Your guide to the latest Hill developments, news narratives, and media headlines provided by the Hogan Lovells Government Relations and Public Affairs team.
- Just as some federal agencies are calling for federal employees who are teleworking to return, several Virginia and Maryland lawmakers are warning that it might be too early. “Reopening too quickly by ending maximum telework threatens to erase the progress made against the virus and endanger the health and safety of federal employees and everyone else in an agency’s region through increased community spread,” Sens. Chris Van Hollen (D-MD), Ben Cardin (D- MD), Tim Kaine (D-VA) and Mark R. Warner (D-VA) wrote in letters to Office of Management and Budget (OMB) and the Office of Personnel Management (OPM). Van Hollen said it was “grossly irresponsible” to bring back federal employees at this point and said that Congress has several legislative options to block the return of federal workers.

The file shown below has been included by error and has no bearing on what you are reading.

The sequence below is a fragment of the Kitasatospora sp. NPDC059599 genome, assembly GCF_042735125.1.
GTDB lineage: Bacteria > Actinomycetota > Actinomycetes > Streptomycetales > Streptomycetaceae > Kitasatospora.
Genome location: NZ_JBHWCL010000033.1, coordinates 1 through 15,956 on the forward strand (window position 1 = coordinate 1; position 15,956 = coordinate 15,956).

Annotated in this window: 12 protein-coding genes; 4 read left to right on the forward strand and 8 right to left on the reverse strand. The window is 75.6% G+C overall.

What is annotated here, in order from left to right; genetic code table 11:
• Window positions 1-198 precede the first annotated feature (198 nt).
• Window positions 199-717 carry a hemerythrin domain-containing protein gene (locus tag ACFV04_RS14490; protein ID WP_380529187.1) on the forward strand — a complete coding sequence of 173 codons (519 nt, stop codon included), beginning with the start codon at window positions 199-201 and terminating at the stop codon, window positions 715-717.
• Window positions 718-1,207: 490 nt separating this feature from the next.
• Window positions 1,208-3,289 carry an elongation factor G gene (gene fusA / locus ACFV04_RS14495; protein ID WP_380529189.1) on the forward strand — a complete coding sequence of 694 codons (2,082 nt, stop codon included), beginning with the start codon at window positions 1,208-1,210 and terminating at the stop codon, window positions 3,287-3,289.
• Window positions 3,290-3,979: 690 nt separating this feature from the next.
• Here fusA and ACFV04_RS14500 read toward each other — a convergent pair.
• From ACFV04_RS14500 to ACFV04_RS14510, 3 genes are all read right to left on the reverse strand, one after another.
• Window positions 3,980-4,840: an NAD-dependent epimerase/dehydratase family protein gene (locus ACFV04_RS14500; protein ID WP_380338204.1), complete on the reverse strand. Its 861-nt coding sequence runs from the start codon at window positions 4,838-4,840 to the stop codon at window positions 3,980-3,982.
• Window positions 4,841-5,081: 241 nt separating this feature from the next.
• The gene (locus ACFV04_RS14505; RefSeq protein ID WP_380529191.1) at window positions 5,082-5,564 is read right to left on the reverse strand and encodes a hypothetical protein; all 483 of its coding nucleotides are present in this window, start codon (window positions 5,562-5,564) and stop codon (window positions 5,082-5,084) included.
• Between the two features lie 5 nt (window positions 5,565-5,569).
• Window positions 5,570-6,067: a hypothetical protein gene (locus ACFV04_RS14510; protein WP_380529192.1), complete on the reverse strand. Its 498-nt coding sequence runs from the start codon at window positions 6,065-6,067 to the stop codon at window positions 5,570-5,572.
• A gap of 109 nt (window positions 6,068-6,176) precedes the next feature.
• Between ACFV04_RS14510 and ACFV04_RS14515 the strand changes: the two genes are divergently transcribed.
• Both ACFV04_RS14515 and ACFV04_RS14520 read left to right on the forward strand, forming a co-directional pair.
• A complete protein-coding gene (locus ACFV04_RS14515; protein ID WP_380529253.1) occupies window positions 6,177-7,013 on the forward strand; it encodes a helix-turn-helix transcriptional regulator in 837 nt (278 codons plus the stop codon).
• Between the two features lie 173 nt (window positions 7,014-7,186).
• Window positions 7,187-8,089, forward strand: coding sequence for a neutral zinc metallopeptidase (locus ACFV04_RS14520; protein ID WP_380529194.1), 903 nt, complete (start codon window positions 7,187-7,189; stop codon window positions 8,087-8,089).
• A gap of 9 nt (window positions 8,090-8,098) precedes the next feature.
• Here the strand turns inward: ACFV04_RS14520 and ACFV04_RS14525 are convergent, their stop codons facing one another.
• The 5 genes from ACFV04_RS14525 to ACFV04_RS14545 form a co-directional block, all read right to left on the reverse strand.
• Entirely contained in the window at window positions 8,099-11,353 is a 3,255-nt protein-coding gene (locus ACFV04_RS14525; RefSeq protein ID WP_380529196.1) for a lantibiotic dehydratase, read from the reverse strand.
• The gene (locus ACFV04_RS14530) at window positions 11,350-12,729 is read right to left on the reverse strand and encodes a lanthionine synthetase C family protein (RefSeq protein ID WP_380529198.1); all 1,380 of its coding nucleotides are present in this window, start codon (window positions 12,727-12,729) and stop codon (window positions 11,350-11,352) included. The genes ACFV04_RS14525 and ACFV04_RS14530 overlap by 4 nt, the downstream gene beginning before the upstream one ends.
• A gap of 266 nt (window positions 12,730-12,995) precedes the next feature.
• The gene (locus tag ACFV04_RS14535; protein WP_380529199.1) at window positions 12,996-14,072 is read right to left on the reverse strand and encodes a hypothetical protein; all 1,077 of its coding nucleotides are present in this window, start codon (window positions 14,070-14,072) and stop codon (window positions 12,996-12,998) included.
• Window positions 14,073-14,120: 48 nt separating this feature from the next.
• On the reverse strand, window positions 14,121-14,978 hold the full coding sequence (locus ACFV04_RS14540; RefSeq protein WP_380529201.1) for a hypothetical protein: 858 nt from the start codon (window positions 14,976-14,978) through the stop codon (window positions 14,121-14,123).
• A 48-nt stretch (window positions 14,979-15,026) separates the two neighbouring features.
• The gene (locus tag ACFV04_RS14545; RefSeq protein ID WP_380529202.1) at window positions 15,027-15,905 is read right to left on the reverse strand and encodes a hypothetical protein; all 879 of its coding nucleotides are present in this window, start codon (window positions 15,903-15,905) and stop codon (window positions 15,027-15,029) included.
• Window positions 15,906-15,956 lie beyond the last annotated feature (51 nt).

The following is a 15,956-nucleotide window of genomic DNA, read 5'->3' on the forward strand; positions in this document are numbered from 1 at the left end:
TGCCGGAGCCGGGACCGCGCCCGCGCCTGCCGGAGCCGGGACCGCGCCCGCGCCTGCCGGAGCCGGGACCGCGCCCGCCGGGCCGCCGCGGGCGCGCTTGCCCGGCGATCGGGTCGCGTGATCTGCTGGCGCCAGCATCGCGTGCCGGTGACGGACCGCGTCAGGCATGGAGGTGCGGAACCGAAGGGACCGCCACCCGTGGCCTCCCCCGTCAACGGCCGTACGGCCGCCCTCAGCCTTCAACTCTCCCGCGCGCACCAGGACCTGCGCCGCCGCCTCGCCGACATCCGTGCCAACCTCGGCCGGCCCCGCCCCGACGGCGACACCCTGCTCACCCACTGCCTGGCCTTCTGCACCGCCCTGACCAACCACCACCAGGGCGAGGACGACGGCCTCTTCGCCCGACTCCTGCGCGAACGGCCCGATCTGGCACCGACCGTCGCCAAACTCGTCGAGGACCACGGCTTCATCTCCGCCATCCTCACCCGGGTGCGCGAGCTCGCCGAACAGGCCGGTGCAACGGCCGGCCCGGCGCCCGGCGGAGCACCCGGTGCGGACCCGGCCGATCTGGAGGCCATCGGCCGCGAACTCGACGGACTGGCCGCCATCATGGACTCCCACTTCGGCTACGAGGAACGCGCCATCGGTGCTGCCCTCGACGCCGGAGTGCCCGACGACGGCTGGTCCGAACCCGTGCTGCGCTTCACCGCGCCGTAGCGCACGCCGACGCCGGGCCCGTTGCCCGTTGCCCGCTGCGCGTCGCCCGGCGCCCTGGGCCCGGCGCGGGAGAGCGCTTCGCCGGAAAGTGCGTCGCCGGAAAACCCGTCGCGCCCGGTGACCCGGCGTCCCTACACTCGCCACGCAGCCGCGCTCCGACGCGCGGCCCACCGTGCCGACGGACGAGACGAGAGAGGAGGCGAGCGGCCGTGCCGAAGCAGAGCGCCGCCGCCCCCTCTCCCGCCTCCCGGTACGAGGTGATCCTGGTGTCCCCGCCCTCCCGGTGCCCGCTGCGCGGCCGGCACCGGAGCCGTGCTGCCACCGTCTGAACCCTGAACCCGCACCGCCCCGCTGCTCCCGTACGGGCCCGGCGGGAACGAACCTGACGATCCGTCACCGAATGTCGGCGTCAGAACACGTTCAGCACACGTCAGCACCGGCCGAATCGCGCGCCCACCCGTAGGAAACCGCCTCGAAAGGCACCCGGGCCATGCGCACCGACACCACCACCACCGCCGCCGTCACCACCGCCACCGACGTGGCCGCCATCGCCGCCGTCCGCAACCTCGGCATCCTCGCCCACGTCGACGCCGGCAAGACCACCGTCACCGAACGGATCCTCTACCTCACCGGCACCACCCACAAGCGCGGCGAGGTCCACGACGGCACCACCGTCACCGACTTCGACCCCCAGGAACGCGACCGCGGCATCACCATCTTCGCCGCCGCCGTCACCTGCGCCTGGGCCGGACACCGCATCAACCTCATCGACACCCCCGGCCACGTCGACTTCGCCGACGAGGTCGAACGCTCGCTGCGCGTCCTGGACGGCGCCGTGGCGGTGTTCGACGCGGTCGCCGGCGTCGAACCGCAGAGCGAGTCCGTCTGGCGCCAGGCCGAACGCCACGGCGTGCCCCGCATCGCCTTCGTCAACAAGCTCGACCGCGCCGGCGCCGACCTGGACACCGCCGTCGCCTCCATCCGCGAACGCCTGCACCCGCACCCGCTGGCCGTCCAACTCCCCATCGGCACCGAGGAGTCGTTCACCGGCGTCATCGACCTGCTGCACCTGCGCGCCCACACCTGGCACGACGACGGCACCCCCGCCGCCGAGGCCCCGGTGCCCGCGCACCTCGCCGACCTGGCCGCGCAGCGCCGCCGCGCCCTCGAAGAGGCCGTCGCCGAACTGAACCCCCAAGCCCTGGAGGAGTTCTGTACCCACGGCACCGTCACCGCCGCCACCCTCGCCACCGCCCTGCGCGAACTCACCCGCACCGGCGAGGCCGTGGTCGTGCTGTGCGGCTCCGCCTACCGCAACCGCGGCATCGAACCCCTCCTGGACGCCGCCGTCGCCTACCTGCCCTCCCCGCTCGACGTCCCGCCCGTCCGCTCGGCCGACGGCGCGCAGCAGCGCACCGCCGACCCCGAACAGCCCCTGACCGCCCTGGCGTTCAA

- NIAID Director Dr. Anthony Fauci said Wednesday that states need to face problems with their coronavirus responses because “if you don’t admit it, you can’t correct it.” Fauci told a Wall Street Journal podcast. Fauci suggested that states experiencing a surge in cases should consider shutting down and warned against being “mindful of what happens when you throw caution to the wind” and ignore health advice.